Saturday, February 2, 2019

My Year of Rest and Relaxation by Ottessa Moshfegh

The reviews of this book are hilarious. Half of them appear to be taking this book at face value, and the other half seem to be trying to come across as if they are op-eds for The New Yorker. MY YEAR OF REST AND RELAXATION is a polarizing book, and whether you'll like it depends on how you feel about reading depressing books with unlikable characters. If you want escapism and "soft" and "gentle" reads and joy, this book is going to go down about as well as, well, a dose of infermiterol.

MY YEAR OF REST AND RELAXATION is set in pre-9/11/2001 New York. The heroine is young, thin, beautiful, privileged, independently wealthy - and clinically depressed. She engages in a number of toxic behaviors, dating a user, befriending another woman who has an eating disorder and with whom she engages a highly co-dependent relationship, and spending all of her free time in bed or on her couch, watching old movies while taking drugs to "hibernate" and escape the uncomfortable intensity of her own emotions.

The narrator is jaded, selfish, and emotionally dulled. The portrayal of depression here is actually quite well done. People who have never experienced depression seem to think that it makes you cry and whine all the time (and, perhaps most unforgivably, willfully self-indulgent and done with agency), but for many people, there's a numbness and a feeling of hopelessness and despair: "What's the point?" you might ask, if nothing brings you joy and contentment, and you don't have the energy to do anything but sleep and eat and exist. When you're depressed, living isn't about enjoying the small things; it's about trying to muster up the energy to do the small things when you barely have the energy to get out of bed. Even though the heroine comes off as privileged, she is unable to enjoy any of the luxuries she has; the only solace she has in life is the escapism that comes from "dreamless" sleep. So what does she do? She engages a quack psychiatrist to feed her pill habit.

The psychiatrist is probably one of the most unlikable characters in the book (although the boyfriend, Trevor, is awful, too - having sex with your drugged-out unconscious ex? Yeah, buddy, that's rape). Dr. Tuttle is a crazy cat lady who has sessions in her nightgown and gives away free pill samples like they're fun-sized candy bars and it's Halloween. Some of the NYT-wannabe set were talking about this book being an existential satire, only I'm not sure what, exactly, MY YEAR OF REST AND RELAXATION is trying to parody. Is Moshfegh trying to go the MODEST PROPOSAL route in the vein of Johnathan Swift, suggesting that if #FirstWorldProblems sufferers want to use intoxication the way the population of Brave New World did with soma to escape from reality, then why not physically escape from reality by drugging yourself out and going into a coma-like hibernation state? The ending kind of suggests that, as if life itself is a dream and death is the awakening.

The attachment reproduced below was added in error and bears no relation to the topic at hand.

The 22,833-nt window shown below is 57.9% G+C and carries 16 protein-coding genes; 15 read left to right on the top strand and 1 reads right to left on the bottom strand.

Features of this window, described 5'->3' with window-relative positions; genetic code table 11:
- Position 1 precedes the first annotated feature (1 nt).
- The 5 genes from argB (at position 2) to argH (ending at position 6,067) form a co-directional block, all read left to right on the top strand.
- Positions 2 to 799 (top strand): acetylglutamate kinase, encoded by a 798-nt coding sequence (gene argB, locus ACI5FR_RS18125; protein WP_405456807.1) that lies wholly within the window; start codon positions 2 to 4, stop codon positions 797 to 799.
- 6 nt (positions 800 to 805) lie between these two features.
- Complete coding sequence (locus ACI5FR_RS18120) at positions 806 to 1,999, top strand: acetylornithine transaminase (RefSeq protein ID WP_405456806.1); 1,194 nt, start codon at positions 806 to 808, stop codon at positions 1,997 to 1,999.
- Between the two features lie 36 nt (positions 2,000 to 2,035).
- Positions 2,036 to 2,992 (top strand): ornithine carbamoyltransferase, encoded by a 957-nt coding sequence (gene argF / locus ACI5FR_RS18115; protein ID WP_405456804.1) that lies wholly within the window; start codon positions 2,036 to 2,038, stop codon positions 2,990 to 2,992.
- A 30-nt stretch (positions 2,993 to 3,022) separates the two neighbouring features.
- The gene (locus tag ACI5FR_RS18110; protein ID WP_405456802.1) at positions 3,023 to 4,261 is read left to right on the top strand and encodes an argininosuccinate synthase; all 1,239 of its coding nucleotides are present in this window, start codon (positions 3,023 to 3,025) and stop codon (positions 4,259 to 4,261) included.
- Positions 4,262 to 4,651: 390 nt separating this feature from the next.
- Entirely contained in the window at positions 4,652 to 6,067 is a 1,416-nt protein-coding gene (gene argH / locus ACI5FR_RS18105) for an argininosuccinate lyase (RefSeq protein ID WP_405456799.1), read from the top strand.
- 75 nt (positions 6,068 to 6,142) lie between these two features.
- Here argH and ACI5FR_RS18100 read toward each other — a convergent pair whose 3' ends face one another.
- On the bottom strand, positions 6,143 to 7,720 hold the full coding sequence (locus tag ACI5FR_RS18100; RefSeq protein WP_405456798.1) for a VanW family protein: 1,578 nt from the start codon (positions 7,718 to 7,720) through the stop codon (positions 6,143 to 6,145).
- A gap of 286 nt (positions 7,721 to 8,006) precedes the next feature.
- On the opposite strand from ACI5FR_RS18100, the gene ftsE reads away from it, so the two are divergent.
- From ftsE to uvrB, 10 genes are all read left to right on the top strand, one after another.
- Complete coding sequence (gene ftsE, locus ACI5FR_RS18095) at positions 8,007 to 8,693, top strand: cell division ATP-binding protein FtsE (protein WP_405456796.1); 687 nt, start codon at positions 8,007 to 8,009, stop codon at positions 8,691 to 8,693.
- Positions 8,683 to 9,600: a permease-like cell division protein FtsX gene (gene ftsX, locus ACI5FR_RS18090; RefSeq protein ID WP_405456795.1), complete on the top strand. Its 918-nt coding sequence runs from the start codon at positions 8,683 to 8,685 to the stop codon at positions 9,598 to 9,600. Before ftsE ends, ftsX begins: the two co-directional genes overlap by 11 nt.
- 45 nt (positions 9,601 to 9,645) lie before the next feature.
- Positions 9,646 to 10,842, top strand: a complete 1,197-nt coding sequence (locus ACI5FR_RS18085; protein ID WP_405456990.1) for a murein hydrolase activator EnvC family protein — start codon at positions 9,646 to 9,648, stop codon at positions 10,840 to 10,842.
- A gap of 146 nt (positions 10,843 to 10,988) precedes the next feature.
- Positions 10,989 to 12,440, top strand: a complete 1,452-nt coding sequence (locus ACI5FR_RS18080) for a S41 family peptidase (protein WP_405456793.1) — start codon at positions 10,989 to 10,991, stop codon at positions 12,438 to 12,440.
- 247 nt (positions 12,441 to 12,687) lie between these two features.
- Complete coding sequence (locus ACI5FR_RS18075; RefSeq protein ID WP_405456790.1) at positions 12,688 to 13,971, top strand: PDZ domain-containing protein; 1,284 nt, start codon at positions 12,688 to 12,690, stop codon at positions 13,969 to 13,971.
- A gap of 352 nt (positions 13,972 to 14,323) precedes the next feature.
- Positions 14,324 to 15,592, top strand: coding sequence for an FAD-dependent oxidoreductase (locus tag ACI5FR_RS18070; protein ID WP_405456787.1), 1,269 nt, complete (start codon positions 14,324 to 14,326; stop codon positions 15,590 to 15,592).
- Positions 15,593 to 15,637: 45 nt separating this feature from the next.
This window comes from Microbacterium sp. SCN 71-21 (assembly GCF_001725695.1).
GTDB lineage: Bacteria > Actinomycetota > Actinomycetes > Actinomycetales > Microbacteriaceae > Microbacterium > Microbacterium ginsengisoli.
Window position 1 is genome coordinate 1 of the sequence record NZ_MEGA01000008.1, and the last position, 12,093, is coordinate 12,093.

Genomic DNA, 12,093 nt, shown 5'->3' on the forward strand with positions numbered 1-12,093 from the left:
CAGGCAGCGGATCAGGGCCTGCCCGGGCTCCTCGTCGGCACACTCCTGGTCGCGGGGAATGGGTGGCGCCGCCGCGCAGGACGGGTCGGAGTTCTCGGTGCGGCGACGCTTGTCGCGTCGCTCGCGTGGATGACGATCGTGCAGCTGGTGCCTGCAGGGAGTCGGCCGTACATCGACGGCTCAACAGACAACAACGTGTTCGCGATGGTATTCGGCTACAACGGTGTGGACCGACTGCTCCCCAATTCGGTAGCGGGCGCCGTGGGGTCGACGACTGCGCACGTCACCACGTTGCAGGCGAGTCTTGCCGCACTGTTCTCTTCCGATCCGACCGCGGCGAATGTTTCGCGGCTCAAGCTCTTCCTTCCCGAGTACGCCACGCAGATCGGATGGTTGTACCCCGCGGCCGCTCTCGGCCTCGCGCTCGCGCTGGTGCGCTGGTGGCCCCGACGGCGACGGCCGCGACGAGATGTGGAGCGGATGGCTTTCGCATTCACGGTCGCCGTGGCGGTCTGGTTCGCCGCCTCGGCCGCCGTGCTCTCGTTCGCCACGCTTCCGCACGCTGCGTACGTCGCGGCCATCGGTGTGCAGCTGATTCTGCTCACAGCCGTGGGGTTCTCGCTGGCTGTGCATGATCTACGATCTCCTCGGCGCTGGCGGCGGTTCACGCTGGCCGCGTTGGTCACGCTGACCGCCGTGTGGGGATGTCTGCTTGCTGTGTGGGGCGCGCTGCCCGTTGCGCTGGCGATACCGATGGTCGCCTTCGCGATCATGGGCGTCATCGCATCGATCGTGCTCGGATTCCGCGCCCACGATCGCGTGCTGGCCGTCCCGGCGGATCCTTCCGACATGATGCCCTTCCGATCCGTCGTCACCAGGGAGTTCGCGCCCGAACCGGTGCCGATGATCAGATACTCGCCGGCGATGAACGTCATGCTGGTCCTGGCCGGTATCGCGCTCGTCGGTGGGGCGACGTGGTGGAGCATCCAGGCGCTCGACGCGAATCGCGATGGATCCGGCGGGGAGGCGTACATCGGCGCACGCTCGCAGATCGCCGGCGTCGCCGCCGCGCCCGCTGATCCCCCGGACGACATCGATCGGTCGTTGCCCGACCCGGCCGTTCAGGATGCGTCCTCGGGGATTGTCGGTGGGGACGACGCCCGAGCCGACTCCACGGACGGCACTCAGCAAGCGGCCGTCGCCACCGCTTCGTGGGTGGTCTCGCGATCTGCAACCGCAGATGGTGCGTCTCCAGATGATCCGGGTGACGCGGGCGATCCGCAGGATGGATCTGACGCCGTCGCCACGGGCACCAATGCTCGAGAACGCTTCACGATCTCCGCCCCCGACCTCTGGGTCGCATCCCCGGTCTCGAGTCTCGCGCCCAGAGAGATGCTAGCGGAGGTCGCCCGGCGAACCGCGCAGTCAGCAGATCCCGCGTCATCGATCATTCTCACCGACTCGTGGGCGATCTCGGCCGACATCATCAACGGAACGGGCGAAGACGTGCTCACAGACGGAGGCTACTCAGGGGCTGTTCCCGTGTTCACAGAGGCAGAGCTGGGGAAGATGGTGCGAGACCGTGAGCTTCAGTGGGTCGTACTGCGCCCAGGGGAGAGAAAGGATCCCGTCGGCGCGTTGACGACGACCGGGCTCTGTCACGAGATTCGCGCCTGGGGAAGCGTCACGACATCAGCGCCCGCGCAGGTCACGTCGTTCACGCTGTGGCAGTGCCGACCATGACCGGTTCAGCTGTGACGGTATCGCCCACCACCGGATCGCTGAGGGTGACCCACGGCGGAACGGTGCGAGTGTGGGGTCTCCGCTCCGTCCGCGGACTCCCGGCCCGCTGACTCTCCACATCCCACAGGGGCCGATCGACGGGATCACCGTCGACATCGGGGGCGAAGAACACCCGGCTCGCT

I found this book amusing and bemusing in equal parts. For most of it, I took the book at face value, as a depiction of depression that transcends class and circumstance. The heroine has a life that many would kill for - minus her dead parents - and has every opportunity in the world at her manicured fingertips, but because of her psychological state, it still isn't enough. That, I appreciated, because it's true that people can be depressed no matter how "happy" their life seems, and while depression is totally worse for people who don't have the resources or the safety net that a caring group of family and friends affords, that doesn't mean that being privileged means that you feel any less helpless.

It becomes harder to take this book at face value with the introduction of the walking malpractice suit that is Dr. Tuttle, the enabling solution she finds with avant-garde artist, Ping Xi, and the pill cocktails she takes on a daily basis that seem as though they should be causing some kind of physical harm or side-effects, especially since she mixes them with caffeine and alcohol. The human body is resilient, but not that resilient. I also disliked the ending, as I'm sure many of the people who rated this book so low did, as it feels like suicidal ideation. Here we have this character who describes their self-damaging behaviors as "saving herself," and when she witnesses death being committed with agency, she describes it as being awake; as if death was the solution to her problems all along.

MY YEAR OF REST AND RELAXATION isn't a bad book, and both the accolades and the criticisms are well-deserved, for various reasons. I fall in the middle here, because while I liked the book and found it interesting enough to continue, I didn't really like the end goal and I'm not sure what exactly the author was trying to accomplish with her message (if anything? maybe it was just a character study or an exercise in trolling the audience, and Ottessa Moshfegh is leaning back against the giant pile of money she got as an advance for this book and laughing at us all).

If you're depressed, you should probably avoid this book, as it will be triggering. It also deals with eating disorders, pharmacological abuse, suicide, addiction, and death. I'd read more from this author, but I wouldn't reread MY YEAR OF REST AND RELAXATION. It's a pretty miserable experience, even if it has some sharply cutting observation on the foibles and hypocrisies of humankind.

3 out of 5 stars

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